So. Let's talk for a bit about "XOXO."
Before that, I should give a brief explainer of XOXO as a thing, rather than as four letters that may not mean anything to you (1). XOXO is a conference and a festival, held in Portland, OR, organized by two Andies, and loosely structured around independent creatives on the internet.
After a week of having to explain to co-workers why I went to Portland last weekend, that seems to be the best answer I can come up with, but if ya got something better, I'll take it. Also, worth mentioning that it's not, in fact, an EDM festival, as Netflix and my manager seemed to believe (2).
This was my first year attending the festival, and in short I'd say it was amazing, and you should absolutely go to it... if they ever have it again. Which is a mighty big if. Sorry. ¯_(ツ)_/¯
Again, I could write a longer post full of sappy reflections and such, especially given the wide-ranging and hard-to-define nature of the festival. But there's one thing that keeps tumbling around in my brain since this past weekend, that seemed to have an impact on me, and that I really want to congratulate XOXO on.
This is a festival of independent internet creatives, and almost everyone I talked to/read hot-takes from about the festival has said how inspiring it was. How much it changed people's perspectives and made them want to get up and do something.
And I agree wholeheartedly. It absolutely was a huge inspiration. But, especially in the liberal, progressive, educated, techie, and (primarily, though not exclusively) affluent circles that are drawn to XOXO, there's often a particular type of thing that is inspiring. Things related to changing the world in some Big-with-a-capital-B and Important-with-a-capital-I way. Things like equality, social justice, economics, technological progress, etc etc.
Those things are rad as heck and awesome and deserve to be celebrated forever. And XOXO absolutely celebrates them, including talks (3) this year by Jenn Schiffer on challenging sexism and inequality in the tech world, Lucy Bellwood on the challenging economic realities facing artists, Heben Nigatu on creating safe spaces for black women, and Esra'a Al-Shafei on basically how to be the coolest person ever.
XOXO celebrates the Big and Important stuff, and celebrates it well.
But XOXO also celebrates the stuff that is neither Big nor Important. And this year, I think one part of the festival in particular showcased this really well:
On Saturday night of the festival, there was a track of curated screenings/Q&A's of/about film and animation, from a bunch of creators. And this night absolutely included some excellent Big and Important stuff. We had Anita Sarkeesian and the Feminist Frequency team premiering their new show, "Ordinary Women," about awesome women largely ignored by mainstream history. That's Big. That's Important.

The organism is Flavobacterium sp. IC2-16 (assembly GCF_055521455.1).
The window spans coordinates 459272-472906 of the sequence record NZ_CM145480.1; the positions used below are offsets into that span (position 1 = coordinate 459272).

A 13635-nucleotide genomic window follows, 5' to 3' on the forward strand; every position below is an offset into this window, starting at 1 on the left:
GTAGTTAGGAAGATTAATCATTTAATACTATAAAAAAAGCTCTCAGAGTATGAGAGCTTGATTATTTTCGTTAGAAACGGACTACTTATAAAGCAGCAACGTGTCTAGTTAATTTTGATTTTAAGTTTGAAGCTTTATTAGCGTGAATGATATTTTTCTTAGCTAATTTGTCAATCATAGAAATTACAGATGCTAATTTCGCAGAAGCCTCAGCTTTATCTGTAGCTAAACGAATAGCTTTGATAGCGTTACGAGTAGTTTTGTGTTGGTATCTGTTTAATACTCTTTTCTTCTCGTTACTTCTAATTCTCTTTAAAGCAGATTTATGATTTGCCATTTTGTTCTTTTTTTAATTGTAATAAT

We had Tony Zhou and Taylor Ramos from Every Frame A Painting talking about the creative bankruptcy in modern movie scores. Maybe less Big and Important, but still presented in an incredibly detailed and thoughtful and analytical way. It was like watching a very well-done film thesis essay. Decently Big. Decently Important.
We had The Brothers Chaps from homestarrunner.com, (a series of charming, weird, and unique flash cartoons from the early 2000s) Lindsay and Alex Small-Butera from Baman Piderman (a series of animated shorts about Baman, an off-kilter version of Batman, and Piderman, an off-kilter version of Spiderman, and their grotesquely adorable friendship and adventures), the guys from Auralnauts (a pair who use their sound design skills to make silly redubs of movies and pop culture), and the folks from Don't Hug Me I'm Scared (not gonna explain it to you. Just watch, although if you're severely not into blood I can't quite in good conscience suggest it.)
None of their stuff is Big. None of their stuff is Important. And all of it fit perfectly right along the stuff that was.
It would be enough if the Andies just created this venue that allowed it all to be shown together. To give the silly as much of a stage as the serious is an awesome enough end goal.
But a weird thing popped up during this event: we got to see the ways that even the silly side of the evening was still big, and still important (note the lack of caps.)
The Brothers Chaps, in showing off their Two More Eggs series, showed how valuable it was to have talented, artistic folks making truly great comedy for kids. That's big, and that's important.
The Auralnauts, in talking about the legal challenges they've faced in remixing popular works, showed off the flaws in an archaic copyright system that can often prevent geunine expression from flourishing, and the ways in which the internet brings those flaws out into the mainstream. Definitely big, definitely important.
Lindsay and Alex showed how making silly things their own way allowed them to carve out a career in animation that followed their own unique path outside of Los Angeles, and how they were actively trying to help other people follow their path. That's big, that's important.
The Don't Hug Me I'm Scared folks even managed a (possibly unintended) meta-commentary about film festivals and Q&As, by bringing their same level of silliness, darkness, and opacity to their post-show talkback as they did to their series. They kind of broke down the entire structure and idea of the night, for a few brief minutes. Pointing back at us the silliness of this whole festival endeavor every once in a while is certainly big, and certainly important.
XOXO is a festival curated around the taste of Andy Baio. Whenever anything is all passing through one filter, there will be elements that are unique to that filter. It seems to me, whether intentional or not (4), part of the Andy Baio filter is to realize the bigness and importance of the stuff that isn't Big or Important. And thanks to that Andy quirk, we got a weekend that celebrated that.